[-lads ds] Specify the look-ahead down-sample factor. Down-sampling reduces the size of future images to speed up the look-ahead processing. The possible values are -1, 0, 2, and 4. Value 0 means no downsampling, which is the slowest and highest quality. Value 2 means to downsample the frame two times before estimation. Value 4 means to downsample the frame four times before estimation. Value -1 is the default and means Unspecified which lets the driver choose. This option was added in API version 1.8.
[-avbrAccuracy percent] The AVBR alg tries to converge within this percent of the nominal value, specified as an integer with units of tenths of a percent, within 100 frames. Default is 25 (meaning 2.5 percent).
[-vbr] Use variable bit rate (VBR) encoding.
[-cbr] Use constant bit rate (CBR) encoding.
[-cqp (0..60)] Use constant quantization parameter (CQP) bitrate control algorithm with the specified quality level. 0 means highest quality, higher values mean lower quality. Over about 52 are all the same. 0 does not appear to be exactly lossless but is nearly so.
[-icq (1..51)] Use Intelligent Constant Quality bitrate control algorithm with the specified quality level. 1 is highest quality. This can be specified simultaneously with -la to enable LA_ICQ mode (ICQ with look-ahead).

Raw inputs

[-c colorFormat] Specifies that the input is a raw stream (no container) and is the specified color format. See below for the list of supported pixel formats.
[-fps frameRate] Input video frame rate (frames per second). This is optional if it can be detected from the input file.
[-srcw width] Source picture width. For raw inputs.
[-srch height] Source picture height. For raw inputs.


[-dstw width] Destination picture width, for resizing. Default is same size as input. Applied after cropping (if any).
[-dsth height] Destination picture height, for resizing. Default is same size as input. Applied after cropping (if any).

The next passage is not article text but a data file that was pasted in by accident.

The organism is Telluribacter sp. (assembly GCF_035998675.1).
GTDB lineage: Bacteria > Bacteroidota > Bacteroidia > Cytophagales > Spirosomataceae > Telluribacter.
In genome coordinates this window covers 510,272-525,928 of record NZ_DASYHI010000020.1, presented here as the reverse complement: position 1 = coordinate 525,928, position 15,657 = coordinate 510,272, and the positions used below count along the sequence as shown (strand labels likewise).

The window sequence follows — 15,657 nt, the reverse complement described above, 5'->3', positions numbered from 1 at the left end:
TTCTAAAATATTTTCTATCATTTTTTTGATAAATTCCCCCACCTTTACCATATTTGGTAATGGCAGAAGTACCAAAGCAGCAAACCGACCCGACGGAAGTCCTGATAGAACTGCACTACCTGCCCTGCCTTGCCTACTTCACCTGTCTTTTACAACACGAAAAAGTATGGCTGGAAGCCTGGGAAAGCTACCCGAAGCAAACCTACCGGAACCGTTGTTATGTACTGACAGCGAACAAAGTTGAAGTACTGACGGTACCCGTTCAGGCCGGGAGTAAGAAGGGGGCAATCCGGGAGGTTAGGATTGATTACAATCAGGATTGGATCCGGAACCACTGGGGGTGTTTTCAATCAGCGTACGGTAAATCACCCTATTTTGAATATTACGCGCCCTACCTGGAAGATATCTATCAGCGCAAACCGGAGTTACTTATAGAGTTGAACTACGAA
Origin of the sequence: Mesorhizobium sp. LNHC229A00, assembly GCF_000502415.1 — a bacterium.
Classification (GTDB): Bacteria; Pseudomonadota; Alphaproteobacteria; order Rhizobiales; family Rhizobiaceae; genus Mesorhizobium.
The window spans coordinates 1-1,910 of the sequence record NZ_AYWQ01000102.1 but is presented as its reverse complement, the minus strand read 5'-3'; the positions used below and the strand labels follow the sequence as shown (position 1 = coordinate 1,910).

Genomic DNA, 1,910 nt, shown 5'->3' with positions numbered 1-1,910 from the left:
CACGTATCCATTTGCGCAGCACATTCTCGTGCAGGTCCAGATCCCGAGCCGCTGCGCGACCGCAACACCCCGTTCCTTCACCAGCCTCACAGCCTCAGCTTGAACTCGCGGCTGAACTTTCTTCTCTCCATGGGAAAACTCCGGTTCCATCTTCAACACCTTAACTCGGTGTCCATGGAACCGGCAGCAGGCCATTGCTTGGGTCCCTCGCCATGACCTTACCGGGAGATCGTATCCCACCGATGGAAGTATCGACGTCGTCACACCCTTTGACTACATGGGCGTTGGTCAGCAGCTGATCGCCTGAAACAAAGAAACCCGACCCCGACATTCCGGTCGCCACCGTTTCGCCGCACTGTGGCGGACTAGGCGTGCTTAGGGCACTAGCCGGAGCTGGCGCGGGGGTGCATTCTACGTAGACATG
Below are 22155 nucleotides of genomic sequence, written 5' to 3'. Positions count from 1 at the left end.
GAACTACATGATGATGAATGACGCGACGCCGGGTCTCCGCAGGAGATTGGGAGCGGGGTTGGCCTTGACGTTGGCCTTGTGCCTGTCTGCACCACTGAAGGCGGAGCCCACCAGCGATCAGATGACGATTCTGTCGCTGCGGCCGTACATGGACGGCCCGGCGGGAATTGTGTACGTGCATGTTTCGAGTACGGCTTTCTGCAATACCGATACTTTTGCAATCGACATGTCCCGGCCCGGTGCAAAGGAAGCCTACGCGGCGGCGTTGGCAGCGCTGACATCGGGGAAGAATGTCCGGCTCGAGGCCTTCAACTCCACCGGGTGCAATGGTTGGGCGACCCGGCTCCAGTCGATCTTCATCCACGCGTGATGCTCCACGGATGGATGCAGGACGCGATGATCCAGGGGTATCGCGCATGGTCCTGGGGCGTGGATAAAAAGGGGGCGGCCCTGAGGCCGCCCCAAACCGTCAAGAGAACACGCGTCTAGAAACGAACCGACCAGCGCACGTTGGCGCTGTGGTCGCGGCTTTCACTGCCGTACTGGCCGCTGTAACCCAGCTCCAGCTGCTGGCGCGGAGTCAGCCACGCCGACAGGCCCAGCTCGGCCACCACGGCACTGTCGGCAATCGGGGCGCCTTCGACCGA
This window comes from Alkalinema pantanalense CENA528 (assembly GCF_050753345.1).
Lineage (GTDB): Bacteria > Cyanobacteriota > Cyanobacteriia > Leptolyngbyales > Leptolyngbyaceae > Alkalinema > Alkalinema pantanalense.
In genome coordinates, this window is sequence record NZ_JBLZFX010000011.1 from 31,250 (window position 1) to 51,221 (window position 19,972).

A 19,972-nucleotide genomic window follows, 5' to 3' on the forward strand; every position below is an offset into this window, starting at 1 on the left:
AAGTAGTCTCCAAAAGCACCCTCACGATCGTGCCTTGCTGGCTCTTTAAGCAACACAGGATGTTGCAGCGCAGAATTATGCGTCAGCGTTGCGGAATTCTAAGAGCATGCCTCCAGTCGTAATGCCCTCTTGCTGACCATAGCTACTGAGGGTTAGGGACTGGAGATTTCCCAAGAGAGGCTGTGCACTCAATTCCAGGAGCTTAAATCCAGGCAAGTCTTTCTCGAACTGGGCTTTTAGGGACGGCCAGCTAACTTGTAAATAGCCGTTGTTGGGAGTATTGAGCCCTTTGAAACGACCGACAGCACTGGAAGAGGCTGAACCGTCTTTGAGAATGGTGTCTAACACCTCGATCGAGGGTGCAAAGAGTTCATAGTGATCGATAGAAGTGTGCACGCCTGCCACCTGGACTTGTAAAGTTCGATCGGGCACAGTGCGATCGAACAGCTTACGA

[-crop x0,y0,x1,y1] To crop the picture, these define the region of interest. x1 and y1 are exclusive. This is comma-delimited and can have no spaces. The Y values are top-down, meaning the top of the image is Y=0.
[-tff] Specifies that the input is interlaced and is top-field first. If specified, deinterlace is turned on. See Deinterlace section below.
[-bff] Specifies that the input is interlaced and is bottom-field first. If specified, deinterlace is turned on. See Deinterlace section below.
[-ivtc] Turn on inverse telecine. This uses VPP to do IVTC on telecined input video (for example 30 fps DVD). You do not need to also specify -dstfps for ivtc. See Deinterlace section below.

Advanced options

[-sc scThreshold] Specifies the threshold for scene cut detection. Default is 0 which means no scene cut detection. See Scene Cut Detection below (in the full help) for more details.
[-gopSize int] Max GOP size. 0 means unspecified (which apparently means 256). 1 means every frame is an I frame. Default is 0. This specifies the maximum number of frames between I frames. This is applied independent of scene cut detection, which is not ideal, it is a limitation of the current q264 scene cut implementation.
[-gopRefDist int] Max distance between I or P key frames. 0 means unspecified. If this is 1 then no B frames are created. Default is 0. In other words this specifies the how often I/P frames are required between consecutive B frames.
[-numRefFrames int] Number of reference frames. 0 means unspecified. For hardware encode, this currently must be even. Default is 0.
[-idrInterval int] Specifies how often to make an I frame also be an IDR frame. 0 means every I frame will also be an IDR frame. 1 means every other one, etc. Default is 0. Note that a value of 0 also implies a closed GOP, meaning each group of pictures cannot reference the prior.